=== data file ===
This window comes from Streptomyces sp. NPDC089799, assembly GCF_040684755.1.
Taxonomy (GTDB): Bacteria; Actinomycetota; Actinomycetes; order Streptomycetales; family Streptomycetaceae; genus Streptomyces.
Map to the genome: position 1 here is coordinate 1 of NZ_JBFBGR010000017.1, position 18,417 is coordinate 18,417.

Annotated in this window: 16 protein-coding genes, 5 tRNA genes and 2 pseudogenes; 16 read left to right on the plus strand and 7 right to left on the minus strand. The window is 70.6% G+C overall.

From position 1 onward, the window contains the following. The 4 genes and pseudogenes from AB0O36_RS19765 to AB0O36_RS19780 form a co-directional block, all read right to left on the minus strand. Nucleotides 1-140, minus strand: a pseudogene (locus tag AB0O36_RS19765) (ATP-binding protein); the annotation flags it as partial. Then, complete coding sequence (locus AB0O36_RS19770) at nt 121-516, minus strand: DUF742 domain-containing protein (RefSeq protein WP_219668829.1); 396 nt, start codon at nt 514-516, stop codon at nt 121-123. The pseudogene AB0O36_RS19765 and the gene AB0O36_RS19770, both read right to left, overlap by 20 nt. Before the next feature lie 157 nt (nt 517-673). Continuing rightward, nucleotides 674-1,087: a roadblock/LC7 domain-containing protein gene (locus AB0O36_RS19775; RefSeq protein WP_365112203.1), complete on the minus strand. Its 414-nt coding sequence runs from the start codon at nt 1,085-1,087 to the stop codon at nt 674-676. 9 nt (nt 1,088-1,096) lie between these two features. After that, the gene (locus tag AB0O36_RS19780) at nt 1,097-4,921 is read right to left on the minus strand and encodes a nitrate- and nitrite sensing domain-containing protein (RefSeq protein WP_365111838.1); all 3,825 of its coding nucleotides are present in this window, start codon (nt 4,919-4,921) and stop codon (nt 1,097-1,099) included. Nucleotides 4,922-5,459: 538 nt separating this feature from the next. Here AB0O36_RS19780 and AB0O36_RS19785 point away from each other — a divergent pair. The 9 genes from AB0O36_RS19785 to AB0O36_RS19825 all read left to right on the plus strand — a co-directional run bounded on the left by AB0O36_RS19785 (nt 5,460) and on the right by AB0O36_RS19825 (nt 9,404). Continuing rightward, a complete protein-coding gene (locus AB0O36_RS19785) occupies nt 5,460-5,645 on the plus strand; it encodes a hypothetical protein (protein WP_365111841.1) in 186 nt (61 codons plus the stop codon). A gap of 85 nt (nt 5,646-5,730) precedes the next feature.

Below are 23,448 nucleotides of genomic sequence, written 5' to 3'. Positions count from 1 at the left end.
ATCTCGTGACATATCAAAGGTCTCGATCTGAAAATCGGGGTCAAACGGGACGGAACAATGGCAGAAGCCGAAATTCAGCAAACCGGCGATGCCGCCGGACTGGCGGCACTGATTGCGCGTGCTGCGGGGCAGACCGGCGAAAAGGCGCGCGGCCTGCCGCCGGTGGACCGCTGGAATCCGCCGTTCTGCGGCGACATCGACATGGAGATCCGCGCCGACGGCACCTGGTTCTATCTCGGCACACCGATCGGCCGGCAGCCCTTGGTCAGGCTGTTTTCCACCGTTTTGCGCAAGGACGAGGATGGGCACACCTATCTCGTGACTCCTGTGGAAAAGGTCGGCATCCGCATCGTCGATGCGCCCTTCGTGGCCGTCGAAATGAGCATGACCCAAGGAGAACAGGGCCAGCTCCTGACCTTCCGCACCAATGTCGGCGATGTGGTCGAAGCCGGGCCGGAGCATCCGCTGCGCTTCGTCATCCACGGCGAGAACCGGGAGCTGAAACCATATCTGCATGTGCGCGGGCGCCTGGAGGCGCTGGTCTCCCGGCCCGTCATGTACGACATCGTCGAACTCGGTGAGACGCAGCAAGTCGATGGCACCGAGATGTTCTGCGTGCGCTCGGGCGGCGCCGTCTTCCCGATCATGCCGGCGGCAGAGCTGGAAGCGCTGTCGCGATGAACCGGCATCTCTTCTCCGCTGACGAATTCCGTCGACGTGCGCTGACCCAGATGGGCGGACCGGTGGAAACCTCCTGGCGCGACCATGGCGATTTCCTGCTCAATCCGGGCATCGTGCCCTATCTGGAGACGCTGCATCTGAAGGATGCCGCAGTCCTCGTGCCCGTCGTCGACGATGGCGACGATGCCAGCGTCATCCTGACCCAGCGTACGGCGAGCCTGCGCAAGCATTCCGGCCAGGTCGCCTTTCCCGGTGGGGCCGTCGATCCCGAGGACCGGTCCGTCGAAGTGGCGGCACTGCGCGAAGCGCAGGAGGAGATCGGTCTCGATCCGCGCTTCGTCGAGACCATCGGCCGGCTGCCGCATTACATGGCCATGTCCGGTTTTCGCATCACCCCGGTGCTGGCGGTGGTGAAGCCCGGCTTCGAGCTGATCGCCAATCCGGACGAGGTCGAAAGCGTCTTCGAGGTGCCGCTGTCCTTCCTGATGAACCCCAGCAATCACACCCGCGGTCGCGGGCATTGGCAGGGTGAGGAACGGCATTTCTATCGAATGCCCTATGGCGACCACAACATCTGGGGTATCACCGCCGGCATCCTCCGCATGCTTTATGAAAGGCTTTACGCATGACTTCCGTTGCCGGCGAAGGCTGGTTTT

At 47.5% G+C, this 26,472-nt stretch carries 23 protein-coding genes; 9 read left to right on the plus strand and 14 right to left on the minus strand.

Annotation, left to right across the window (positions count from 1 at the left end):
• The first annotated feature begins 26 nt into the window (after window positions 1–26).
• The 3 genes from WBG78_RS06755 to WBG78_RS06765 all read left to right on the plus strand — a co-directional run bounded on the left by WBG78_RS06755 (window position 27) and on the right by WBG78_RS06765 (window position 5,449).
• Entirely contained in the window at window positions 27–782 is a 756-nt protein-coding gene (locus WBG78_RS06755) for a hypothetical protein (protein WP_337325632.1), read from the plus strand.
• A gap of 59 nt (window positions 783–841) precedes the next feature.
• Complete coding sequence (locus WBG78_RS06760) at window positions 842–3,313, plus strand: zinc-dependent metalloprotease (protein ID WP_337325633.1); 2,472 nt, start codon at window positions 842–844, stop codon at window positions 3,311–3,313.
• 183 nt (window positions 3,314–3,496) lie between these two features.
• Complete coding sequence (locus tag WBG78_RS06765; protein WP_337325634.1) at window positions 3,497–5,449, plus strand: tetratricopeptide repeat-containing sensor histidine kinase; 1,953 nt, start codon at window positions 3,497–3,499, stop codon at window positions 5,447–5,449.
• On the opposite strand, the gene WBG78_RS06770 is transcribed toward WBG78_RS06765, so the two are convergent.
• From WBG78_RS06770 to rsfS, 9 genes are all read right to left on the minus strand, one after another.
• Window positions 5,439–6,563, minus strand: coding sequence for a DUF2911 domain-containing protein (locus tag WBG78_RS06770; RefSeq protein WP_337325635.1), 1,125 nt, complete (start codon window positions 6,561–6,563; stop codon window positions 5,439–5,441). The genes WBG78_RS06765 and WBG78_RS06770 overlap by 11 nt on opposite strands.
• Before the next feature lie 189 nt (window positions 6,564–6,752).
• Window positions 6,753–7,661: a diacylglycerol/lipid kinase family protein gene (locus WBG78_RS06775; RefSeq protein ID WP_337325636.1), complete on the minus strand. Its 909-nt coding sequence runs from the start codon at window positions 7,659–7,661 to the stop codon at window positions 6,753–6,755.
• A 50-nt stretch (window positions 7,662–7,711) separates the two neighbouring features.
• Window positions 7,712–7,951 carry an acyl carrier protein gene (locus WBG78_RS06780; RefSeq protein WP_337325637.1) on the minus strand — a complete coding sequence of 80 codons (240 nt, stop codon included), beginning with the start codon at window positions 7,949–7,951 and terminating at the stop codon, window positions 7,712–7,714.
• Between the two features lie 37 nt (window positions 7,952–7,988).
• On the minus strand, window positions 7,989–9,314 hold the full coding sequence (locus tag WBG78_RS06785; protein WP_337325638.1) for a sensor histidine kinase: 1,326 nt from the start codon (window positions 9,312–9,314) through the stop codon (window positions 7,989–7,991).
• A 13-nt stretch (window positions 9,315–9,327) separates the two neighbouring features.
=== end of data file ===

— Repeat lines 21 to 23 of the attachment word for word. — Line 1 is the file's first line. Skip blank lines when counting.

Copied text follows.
• Window positions 6,753–7,661: a diacylglycerol/lipid kinase family protein gene (locus WBG78_RS06775; RefSeq protein ID WP_337325636.1), complete on the minus strand. Its 909-nt coding sequence runs from the start codon at window positions 7,659–7,661 to the stop codon at window positions 6,753–6,755.
• A 50-nt stretch (window positions 7,662–7,711) separates the two neighbouring features.
• Window positions 7,712–7,951 carry an acyl carrier protein gene (locus WBG78_RS06780; RefSeq protein WP_337325637.1) on the minus strand — a complete coding sequence of 80 codons (240 nt, stop codon included), beginning with the start codon at window positions 7,949–7,951 and terminating at the stop codon, window positions 7,712–7,714.